Windsor knots

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Friday Forum
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For some the most important question of the weekend is what will the bride be wearing?

The bride in question is Pippa Middleton, the younger sister of Kate Middleton who is now known as Catherine, Duchess of Cambridge after marrying Prince William, second-in-line to the British throne and Australia’s potential future head of state.

So while it might not quite be a full royal wedding it will have some of the youngest royals playing a part with Prince George acting as a pageboy and Princess Charlotte as a mini-flower girl.

Prince Harry is also going and may bring along his girlfriend, Canadian actress Meghan Markle, for what would be their most high-profile public appearance to date.

The Queen could even attend, but whether Her Majesty turns up or not the wedding, which will have about 150 guests at the church and approximately 350 at the reception in the nearby Middleton’s 18-acre property in Berkshire, is being called the society event of the year.

As the frenzied worldwide media speculation on Prince Philip’s health before the recent announcement of his retirement shows, the British royals still generate incredible interest with the younger set giving the family and institution a renewed glamour.

This could be seen as bad news for Australia’s republicans, with their cause seemingly largely stalled despite the co-founder and former leader of the Australian Republican Movement sitting in the Prime Minister’s office.

Malcolm Turnbull told last year’s 25th anniversary dinner for the Australian Republican Movement that he didn’t expect Australia would become a republic until after the reign of Queen Elizabeth II.

Some might trace a republican fervour back 1975 to when the Queen’s representative Governor-General John Kerr sacked the Whitlam Government.

However, the relative stability of a constitutional monarchy is an argument often deployed in its favour, with the major original European republic in France needing five overhauls to date.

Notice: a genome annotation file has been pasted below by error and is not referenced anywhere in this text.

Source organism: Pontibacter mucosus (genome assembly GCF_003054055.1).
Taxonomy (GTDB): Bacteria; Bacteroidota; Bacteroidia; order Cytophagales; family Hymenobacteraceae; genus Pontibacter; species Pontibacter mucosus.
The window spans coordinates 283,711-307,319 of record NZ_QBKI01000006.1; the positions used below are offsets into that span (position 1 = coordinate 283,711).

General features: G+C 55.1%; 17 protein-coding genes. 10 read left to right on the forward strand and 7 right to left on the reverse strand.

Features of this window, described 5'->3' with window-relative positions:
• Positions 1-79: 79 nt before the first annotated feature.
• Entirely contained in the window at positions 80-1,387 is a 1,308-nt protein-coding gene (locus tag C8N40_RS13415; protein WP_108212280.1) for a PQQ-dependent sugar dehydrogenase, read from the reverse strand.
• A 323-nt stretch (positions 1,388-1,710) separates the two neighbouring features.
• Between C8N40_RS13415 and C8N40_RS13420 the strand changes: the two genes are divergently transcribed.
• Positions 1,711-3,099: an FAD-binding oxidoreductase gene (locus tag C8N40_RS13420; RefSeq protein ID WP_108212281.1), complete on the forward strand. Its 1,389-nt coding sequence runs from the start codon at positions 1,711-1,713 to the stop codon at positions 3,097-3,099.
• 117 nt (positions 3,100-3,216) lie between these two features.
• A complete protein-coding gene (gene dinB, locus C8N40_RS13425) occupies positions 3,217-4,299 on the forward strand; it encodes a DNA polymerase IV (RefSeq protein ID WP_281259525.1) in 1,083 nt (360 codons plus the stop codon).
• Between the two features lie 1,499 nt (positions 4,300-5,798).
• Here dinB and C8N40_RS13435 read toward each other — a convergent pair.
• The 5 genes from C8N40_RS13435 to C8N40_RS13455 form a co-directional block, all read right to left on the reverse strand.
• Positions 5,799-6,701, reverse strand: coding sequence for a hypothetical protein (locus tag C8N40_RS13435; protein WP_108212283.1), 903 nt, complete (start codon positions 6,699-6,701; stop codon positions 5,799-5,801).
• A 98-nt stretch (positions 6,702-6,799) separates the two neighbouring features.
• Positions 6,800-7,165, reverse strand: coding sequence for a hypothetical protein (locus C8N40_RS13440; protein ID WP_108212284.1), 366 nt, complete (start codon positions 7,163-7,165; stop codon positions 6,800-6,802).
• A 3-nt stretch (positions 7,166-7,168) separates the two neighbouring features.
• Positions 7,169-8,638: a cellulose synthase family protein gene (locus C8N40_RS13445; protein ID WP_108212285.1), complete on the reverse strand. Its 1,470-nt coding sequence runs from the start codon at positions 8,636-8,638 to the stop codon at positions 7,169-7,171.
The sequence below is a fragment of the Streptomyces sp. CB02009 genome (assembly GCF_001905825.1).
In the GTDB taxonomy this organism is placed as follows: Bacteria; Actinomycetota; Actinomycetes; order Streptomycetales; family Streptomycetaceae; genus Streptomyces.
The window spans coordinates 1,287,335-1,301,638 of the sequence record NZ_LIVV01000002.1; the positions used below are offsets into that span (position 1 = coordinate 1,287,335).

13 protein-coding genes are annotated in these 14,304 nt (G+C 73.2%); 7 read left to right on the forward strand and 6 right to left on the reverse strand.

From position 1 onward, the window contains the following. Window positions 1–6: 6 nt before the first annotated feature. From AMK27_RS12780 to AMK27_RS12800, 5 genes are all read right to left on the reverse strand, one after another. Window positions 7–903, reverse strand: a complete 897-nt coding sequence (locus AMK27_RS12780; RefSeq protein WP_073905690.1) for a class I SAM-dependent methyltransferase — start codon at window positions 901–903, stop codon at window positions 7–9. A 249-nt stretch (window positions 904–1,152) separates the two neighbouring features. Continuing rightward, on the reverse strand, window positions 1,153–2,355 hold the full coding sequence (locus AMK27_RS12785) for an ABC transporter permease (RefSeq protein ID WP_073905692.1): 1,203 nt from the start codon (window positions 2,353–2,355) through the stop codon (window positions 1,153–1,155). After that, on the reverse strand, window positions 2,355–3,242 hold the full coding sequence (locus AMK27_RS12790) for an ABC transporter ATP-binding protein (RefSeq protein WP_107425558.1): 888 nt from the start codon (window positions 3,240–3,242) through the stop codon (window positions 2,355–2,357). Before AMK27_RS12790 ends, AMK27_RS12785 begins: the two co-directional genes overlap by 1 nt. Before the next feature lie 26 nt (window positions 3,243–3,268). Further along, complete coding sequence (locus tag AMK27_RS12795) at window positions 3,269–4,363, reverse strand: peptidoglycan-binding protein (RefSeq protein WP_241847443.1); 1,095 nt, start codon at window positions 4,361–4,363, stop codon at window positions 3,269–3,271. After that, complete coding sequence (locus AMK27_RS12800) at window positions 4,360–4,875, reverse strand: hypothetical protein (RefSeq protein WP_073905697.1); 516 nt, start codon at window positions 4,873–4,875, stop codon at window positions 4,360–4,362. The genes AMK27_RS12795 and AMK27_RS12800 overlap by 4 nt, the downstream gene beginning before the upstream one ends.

In America, the presidential model could be tested like never before.

There has been much talk that President Donald Trump could be impeached as controversies continue to surround his and his supporters’ dealings with the Russians.

The firing of FBI director James Comey who was investigating those links and the recent appointment of a special prosecutor to look into the issue has raised the distinct possibility of impeachment.

A president can only be removed if both houses of Congress vote to convict on an articles of impeachment.

Two presidents, Bill Clinton and Andrew Johnson, have undergone impeachment, with Richard Nixon resigning before it began, but both were acquitted by a Senate vote so the validity of removing an elected head of state has never been fully tested.

The question of what would happen if President Trump was convicted but refused to step down is one The Guardian struggled to answer.

It concluded that “a Trump refusal to go along with prospective impeachment proceedings is certainly easy to imagine. In which case: who controls the military?”

Uncertainties such as this might convince some Australians that it is not just the sparkle attached to Windsors that makes the current arrangement one we should remain wedded to.

On this week’s Friday Forum: Is the prospect of an Australian republic an increasingly distant one?

Image: Jimmy Harris/Flickr 

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